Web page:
The above preview is unformatted text

This student written piece of work is one of many that can be found in our GCSE Julius Caesar section.

Found what you're looking for?

  • Start learning 29% faster today
  • 150,000+ documents available
  • Just £6.99 a month

Not the one? Search for your essay title...
  • Join over 1.2 million students every month
  • Accelerate your learning by 29%
  • Unlimited access from just £6.99 per month

See related essaysSee related essays

Related GCSE Julius Caesar essays

  1. Julius Caesar funeral speeches

    He then asks that if any of them want to be slaves, then stand up. By saying this he is challenging the plebians, and making it hard for them to disagree with him. In Antony's speech he asks "I thrice presented him a kingly crown, which he did thrice refuse: was this ambition?"

  2. Comparison of the Speeches made by Brutus and Antony in the Marketplace

    about criticizing his actions: "Who here is so vile that will not love his country? If any, speak, for him have I offended" This question (and ones similar to it in the previous lines) put the crowd into an uncomfortable position.

  1. Discuss Shakespeare's presentation of the speeches of Brutus and Antony in Act 3 Scene ...

    They then all ran to the murderers' houses to set them on fire, but in the play, it does not show the citizens actually doing this. The crowd of citizens have a substantial effect on both the characters in the play and the audience because of their boundless eagerness to express their emotions.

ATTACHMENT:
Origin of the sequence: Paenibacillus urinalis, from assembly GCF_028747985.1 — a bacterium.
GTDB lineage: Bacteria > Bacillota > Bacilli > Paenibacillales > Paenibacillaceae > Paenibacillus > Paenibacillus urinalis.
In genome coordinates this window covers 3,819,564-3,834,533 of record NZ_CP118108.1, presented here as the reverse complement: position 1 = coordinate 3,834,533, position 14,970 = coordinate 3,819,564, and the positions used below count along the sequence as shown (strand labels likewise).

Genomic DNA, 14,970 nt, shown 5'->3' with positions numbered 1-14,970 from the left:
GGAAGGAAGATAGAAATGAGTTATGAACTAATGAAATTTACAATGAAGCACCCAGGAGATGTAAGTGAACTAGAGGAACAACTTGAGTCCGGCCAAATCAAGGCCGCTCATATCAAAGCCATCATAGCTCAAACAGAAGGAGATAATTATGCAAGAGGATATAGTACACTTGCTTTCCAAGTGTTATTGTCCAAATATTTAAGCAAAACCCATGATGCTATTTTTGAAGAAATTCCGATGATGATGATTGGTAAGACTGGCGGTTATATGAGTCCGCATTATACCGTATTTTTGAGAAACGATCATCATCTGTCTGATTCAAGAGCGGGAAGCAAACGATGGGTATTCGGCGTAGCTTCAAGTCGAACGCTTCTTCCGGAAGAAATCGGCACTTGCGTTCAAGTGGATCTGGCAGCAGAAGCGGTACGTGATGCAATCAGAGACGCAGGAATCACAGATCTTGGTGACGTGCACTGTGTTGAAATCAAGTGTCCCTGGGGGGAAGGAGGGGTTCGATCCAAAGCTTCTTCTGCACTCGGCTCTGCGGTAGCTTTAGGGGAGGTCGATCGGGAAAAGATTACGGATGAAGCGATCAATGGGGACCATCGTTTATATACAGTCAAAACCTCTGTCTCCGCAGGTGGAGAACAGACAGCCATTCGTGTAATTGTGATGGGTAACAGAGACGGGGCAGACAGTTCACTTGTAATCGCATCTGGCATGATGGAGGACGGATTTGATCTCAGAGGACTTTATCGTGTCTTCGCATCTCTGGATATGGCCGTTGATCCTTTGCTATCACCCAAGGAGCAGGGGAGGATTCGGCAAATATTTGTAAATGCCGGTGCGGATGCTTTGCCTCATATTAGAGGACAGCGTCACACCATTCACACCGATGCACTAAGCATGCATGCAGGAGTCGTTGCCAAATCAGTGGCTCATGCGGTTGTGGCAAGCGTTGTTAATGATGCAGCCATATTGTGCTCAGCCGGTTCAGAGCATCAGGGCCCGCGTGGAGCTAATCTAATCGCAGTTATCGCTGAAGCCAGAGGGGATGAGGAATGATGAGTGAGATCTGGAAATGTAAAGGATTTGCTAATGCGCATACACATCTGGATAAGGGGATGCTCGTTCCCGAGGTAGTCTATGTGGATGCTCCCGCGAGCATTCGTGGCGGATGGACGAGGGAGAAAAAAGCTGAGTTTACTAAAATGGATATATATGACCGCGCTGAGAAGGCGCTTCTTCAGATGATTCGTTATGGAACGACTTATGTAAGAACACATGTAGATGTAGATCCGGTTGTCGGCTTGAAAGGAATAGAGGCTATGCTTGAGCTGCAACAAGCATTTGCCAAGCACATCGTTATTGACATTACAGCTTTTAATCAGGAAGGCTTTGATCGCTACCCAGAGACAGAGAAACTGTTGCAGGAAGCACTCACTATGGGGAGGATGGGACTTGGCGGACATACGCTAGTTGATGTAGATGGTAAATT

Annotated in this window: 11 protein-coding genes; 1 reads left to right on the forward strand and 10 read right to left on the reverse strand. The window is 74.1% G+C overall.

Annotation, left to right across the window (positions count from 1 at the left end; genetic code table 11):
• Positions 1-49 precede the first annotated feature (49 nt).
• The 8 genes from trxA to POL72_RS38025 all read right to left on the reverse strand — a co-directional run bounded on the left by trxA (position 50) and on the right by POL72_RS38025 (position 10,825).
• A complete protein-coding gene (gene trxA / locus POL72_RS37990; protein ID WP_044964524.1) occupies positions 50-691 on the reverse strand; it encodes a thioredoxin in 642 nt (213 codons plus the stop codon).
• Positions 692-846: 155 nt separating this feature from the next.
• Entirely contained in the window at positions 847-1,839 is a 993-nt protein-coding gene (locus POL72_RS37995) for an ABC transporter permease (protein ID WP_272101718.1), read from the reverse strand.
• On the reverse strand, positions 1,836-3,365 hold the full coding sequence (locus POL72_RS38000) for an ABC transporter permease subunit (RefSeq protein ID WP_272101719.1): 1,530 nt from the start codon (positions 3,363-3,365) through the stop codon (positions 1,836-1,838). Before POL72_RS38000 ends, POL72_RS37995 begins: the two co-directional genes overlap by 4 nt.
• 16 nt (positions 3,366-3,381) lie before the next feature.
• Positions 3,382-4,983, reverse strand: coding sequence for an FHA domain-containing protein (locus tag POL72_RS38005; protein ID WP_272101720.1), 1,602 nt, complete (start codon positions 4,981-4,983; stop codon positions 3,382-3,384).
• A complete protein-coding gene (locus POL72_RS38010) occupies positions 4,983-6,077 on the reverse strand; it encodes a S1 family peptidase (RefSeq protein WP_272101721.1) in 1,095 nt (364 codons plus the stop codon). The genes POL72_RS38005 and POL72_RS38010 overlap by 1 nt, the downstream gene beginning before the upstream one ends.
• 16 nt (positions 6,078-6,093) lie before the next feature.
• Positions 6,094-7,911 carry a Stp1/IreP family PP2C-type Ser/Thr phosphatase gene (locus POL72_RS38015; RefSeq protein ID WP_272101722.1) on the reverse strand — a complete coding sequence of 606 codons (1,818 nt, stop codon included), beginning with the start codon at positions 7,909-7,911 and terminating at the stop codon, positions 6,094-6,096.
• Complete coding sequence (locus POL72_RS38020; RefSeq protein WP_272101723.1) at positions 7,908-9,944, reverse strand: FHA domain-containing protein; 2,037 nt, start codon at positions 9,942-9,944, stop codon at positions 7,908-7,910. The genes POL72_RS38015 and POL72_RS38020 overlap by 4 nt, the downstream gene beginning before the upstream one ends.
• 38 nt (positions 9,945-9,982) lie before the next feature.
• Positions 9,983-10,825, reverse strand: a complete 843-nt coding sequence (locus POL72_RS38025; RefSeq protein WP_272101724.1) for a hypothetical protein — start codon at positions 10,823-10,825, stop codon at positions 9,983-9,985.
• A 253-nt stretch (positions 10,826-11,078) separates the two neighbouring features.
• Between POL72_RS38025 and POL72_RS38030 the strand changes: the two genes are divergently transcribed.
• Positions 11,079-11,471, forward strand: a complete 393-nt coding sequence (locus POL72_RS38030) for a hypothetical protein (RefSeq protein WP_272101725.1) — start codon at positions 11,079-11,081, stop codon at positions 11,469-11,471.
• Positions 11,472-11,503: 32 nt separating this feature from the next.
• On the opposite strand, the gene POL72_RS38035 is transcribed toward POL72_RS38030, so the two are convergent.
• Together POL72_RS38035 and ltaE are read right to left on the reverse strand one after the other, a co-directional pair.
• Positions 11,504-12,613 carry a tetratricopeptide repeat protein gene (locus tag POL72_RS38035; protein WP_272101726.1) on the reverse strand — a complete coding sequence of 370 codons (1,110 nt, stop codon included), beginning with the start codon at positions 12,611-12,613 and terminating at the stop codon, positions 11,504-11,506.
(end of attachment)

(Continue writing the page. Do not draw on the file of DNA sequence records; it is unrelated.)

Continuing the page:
2. By comparing and contrasting the dramatic presentation of Act 3 Scene 2 in the ...

    It is all for effect, and Joseph Mankiewicz adds to this as in the film Brutus actually draws out his dagger for all to see. This shocks the crowd, but it could also be a way of regaining their attention. Brutus uses the phrase 'for the good of Rome' (L.41-42)

  1. Explain how Mark Antony was able to persuade the plebeians of Rome that the ...

    "Then make a ring around the corpse of Caesar". This is a good technique of persuasion as Antony is going down to the level of the plebeians to make it look as if they are equal. The plebeians are for this idea "You shall have leave" allowing Mark Antony to come down.

  2. Compare and contrast the funeral speeches of Brutus and Antony. How would a director ...

    Brutus asks "Had you rather Caesar were living, and die all slaves, than that Caesar were dead, to love all free men?" He then asks that if any of them want to be slaves, then stand up. By saying this he is challenging the plebians, and making it hard for them to disagree with him.

  1. Compare the speeches of Mark Antony and Brutus in 'Julius Caesar'.

    would agree for the positive points and then would consider and eventually agree to the negative. Another technique that Brutus uses is his prop, the dagger that he had killed Julius Caesar with. This would make the crowd feel guilty at the death of their leader, but also it would

  2. How does Stuart Burge's production of "Julius Caesar" dramatise the rhetorical effect of Brutus' ...

    He uses a lot of rhetorical questions. "Had you rather Caesar living and die all slaves, than Caesar dead to live all free men?" This makes the audience think more of what they want and this shows that Brutus appreciates their feelings. The way he phrases the question also makes it very hard for the crowd to

  • Over 160,000 pieces
    of student written work
  • Annotated by
    experienced teachers
  • Ideas and feedback to
    improve your own work